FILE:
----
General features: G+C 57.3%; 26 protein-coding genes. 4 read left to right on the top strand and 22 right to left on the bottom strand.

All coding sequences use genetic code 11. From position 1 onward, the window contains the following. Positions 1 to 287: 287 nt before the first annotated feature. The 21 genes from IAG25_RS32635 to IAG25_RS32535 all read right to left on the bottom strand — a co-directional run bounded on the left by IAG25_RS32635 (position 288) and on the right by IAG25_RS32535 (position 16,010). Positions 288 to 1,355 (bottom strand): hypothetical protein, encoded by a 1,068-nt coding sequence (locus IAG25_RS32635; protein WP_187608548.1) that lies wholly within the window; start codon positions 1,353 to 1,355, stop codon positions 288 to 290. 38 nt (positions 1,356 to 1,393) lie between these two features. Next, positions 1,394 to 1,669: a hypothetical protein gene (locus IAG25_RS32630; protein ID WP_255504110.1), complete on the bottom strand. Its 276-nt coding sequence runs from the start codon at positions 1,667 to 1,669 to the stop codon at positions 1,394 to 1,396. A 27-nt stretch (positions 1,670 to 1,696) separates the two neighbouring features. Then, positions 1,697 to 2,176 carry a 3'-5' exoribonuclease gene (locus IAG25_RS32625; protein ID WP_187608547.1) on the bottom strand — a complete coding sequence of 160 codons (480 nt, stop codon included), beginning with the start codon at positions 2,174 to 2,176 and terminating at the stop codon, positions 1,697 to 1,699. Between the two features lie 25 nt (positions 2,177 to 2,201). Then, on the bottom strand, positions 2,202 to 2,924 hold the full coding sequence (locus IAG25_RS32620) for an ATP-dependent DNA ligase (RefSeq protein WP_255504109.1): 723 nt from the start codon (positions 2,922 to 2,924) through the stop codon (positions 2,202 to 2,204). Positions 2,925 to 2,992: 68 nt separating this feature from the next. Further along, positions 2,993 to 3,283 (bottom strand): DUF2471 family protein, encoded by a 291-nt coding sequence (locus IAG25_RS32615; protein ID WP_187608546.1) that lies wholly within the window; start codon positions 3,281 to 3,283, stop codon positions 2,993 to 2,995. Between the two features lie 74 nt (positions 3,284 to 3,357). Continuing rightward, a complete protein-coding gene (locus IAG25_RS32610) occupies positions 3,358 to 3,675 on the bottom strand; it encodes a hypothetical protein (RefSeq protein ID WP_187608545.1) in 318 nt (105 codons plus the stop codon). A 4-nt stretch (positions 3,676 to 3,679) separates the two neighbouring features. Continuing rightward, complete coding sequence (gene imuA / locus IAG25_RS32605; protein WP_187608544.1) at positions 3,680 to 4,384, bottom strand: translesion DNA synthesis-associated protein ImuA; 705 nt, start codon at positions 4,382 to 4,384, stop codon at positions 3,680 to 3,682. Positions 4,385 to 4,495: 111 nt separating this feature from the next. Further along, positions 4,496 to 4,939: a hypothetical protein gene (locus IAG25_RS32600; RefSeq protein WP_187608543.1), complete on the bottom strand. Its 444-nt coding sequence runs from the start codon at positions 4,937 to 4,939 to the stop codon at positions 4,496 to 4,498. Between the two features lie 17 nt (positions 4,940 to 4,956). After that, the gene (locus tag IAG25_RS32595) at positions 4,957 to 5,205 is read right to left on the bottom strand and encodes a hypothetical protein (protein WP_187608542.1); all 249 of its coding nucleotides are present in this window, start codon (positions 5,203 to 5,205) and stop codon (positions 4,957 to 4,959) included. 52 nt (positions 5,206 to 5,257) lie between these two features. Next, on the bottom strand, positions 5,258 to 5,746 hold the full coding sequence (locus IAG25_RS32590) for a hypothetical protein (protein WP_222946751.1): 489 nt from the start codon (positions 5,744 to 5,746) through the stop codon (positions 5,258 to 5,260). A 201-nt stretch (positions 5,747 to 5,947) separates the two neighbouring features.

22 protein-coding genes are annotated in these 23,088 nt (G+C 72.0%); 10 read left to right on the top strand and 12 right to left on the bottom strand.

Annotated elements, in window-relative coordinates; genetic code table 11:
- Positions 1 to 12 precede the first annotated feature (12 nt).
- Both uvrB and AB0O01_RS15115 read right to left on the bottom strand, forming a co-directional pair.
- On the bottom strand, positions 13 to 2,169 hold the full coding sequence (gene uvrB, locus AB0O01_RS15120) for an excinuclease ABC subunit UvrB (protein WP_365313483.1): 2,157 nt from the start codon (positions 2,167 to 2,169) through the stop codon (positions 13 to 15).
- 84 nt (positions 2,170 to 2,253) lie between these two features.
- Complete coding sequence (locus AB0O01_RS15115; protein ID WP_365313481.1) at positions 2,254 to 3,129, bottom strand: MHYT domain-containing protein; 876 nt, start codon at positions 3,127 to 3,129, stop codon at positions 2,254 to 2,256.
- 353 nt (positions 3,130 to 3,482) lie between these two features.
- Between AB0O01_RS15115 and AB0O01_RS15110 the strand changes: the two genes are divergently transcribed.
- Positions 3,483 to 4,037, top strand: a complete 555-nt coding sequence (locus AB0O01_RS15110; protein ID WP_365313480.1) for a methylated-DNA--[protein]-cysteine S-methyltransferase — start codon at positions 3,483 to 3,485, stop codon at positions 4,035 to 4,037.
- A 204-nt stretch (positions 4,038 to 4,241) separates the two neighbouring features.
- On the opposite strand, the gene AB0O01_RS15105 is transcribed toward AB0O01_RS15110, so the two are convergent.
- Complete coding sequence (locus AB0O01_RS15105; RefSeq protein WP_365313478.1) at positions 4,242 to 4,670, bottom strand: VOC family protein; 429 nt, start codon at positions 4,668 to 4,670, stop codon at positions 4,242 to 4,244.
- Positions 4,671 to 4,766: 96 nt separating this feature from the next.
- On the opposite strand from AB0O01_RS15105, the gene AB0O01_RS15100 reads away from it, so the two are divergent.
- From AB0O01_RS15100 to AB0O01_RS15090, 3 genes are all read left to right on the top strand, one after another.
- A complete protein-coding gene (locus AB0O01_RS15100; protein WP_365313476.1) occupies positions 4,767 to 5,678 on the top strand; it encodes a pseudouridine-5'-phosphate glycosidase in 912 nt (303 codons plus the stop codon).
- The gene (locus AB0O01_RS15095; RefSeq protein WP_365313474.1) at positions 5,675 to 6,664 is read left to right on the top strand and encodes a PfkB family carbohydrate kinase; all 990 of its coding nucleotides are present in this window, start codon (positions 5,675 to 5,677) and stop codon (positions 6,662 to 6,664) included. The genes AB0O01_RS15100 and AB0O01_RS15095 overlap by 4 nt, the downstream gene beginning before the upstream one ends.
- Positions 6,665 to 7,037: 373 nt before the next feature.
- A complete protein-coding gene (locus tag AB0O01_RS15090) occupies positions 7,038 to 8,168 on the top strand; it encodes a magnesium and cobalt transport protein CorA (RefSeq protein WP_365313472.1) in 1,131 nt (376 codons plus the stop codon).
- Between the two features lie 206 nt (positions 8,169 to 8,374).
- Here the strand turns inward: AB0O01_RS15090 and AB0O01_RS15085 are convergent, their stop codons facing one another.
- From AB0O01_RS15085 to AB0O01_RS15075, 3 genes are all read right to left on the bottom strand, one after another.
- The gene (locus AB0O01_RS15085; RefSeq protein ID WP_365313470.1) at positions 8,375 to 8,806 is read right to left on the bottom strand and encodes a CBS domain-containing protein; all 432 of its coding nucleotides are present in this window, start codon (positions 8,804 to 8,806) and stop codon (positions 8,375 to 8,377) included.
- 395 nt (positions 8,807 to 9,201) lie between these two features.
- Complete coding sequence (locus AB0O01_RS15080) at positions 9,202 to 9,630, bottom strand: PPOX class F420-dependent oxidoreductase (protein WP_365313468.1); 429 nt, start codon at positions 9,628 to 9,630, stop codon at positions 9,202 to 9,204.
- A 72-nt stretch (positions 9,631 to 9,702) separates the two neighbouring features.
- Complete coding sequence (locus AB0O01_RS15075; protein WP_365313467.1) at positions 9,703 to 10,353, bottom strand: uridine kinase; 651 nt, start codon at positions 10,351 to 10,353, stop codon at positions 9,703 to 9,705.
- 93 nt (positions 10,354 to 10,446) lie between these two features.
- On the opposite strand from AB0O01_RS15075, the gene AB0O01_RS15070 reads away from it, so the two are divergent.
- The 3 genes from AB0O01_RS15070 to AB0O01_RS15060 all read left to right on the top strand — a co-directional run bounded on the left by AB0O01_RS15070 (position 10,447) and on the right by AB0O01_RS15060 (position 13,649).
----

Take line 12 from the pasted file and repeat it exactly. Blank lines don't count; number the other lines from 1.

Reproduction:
- Positions 3,483 to 4,037, top strand: a complete 555-nt coding sequence (locus AB0O01_RS15110; protein ID WP_365313480.1) for a methylated-DNA--[protein]-cysteine S-methyltransferase — start codon at positions 3,483 to 3,485, stop codon at positions 4,035 to 4,037.